Postdoctoral Training Program in Translational Pulmonary Vascular Biology
The University of Pittsburgh School of Medicine supports a two year postdoctoral program entitled Translational Pulmonary Vascular Biology funded by the National Heart, Lung, and Blood Institute (NHLBI). The Program is intended for M.D. and Ph.D. fellows from fields of pulmonary and cardiovascular science. The Program features initial development of a ‘translational research tool set, individually-prescribed development plan, paired mentorship teams of basic and clinical researchers, patient-orientated exposure, emphasis on high impact publications, and preparation of a career development award (K-series or equivalent).
‘Translational Research Tool-Set’: Immersion in an initial core competency training period in translational research including an intensive 2-week accelerated introduction to bench-to-bedside research and laboratory techniques at the University of Pittsburgh and an introduction to understanding and managing regulatory issues for human and animal research. Throughout the first six months, trainees will complete the ‘Introduction to Translational Research’ (CLRES 2140) course offered through the CTSI. A unique aspect of our translational training is the incorporation of full-time elective rotations at the FDA, intramural NIH Clinical Center Regulatory and Pharmacy Development Program, and Industry. This intensive exposure allows the trainee to develop the elemental tools for translational research: basic science methodology, clinical translational methodologies, and key regulatory tools.
Mentored Translational Research: A two-year intensive training fellowship with our translationally-oriented vascular biology mentors. The fellowship mentorship will include a basic-science oriented mentor paired with a clinical-science oriented mentor which allows for comprehensive training in basic science with the necessary application to the clinical and patient environment. Projects will require the learning of cutting edge scientific methodologies (e.g. mass spectrometry, flow cytometry, molecular biology, etc.) applied to a clinical problem, leading to potentially novel therapeutic approaches or clinical studies in patients (e.g. development of human subjects protocols for specimen collection, pharmacological infusions, or development of patient cohorts or interventions). In addition to the two-year fellowship, an optional third year will be offered to allow for advanced career development.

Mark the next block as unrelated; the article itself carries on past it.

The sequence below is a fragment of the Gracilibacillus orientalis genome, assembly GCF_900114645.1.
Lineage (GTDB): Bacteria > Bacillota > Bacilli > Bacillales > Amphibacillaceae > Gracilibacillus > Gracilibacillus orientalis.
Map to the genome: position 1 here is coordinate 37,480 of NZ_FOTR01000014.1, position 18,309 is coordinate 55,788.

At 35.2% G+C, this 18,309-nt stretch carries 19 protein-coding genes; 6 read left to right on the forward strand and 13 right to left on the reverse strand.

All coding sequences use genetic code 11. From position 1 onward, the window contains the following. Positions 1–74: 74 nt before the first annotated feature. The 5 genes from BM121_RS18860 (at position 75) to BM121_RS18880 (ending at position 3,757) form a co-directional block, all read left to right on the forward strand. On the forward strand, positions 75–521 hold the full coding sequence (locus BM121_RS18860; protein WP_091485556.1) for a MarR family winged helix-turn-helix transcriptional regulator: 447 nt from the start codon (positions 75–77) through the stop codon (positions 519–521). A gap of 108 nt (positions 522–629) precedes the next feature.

Patient Oriented Research: Intensive exposure to research programs focused on pulmonary vascular biology and advanced lung diseases complicated by pulmonary hypertension, including those diseases which predominantly affect minority populations (e.g. sickle cell-associated pulmonary hypertension). Trainees’ projects (including Ph.D.s) will be linked to an active disease-specific outpatient half-day a week clinic in our large Falk Comprehensive Lung Clinic, which will allow direct exposure to patients with the disease being studied. This is expected to enhance knowledge of the clinical disease, augment patient enrollment in specific trials, and provide for continued human subjects training through all years of the fellowship.
Research Project: Each trainee will be expected to complete at least one major research project during the training program. Ideally, the project will provide the basis for subsequent NIH grant applications such as an F32 or K series career development award. Each Fellow is also expected to publish a minimum of 2-3 peer-reviewed papers (with at least one as first author) within the two year training period.
Individualized Development Plan: Trainees are likely to enter the Program with varying degrees of experience and sophistication in research methods, design, and statistics. Therefore, formal coursework will need to be individualized for each trainee. Examples of University of Pittsburgh courses most likely to be recommended for trainees are 1) CLRES 2010 Clinical Research Methods; 2) CLRES 2020 Biostatistics: Statistical Approaches in Clinical Research; 3) CLRES 2040 Measurement in Clinical Research; and 4) CLRES 2050 Ethics and Regulation of Clinical Research. Typically, one or two of the courses per year will be required for each trainee based on individual needs.
Evaluation: Each Fellow will present an oral progress report to the Training Committee annually, to facilitate evaluation of progress and focus in future direction. Written evaluations by trainees and mentors will be completed each year. More frequent informal education is recommended.
Training Faculty: Timothy Billiar, Bruce Freeman, Mark Gladwin, Jeffrey Isenberg, Michael Mathier, Alison Morris, Anne Newman, Karen Norris, Chris O’Donnell, Patrick Pagano, Bruce Pitt, Steven Reis, Frank Sciurba, Steven Shapiro, Brian Zuckerbraun
Click HERE to apply for the Postdoctoral Training Program in Translational Pulmonary Vascular Biology.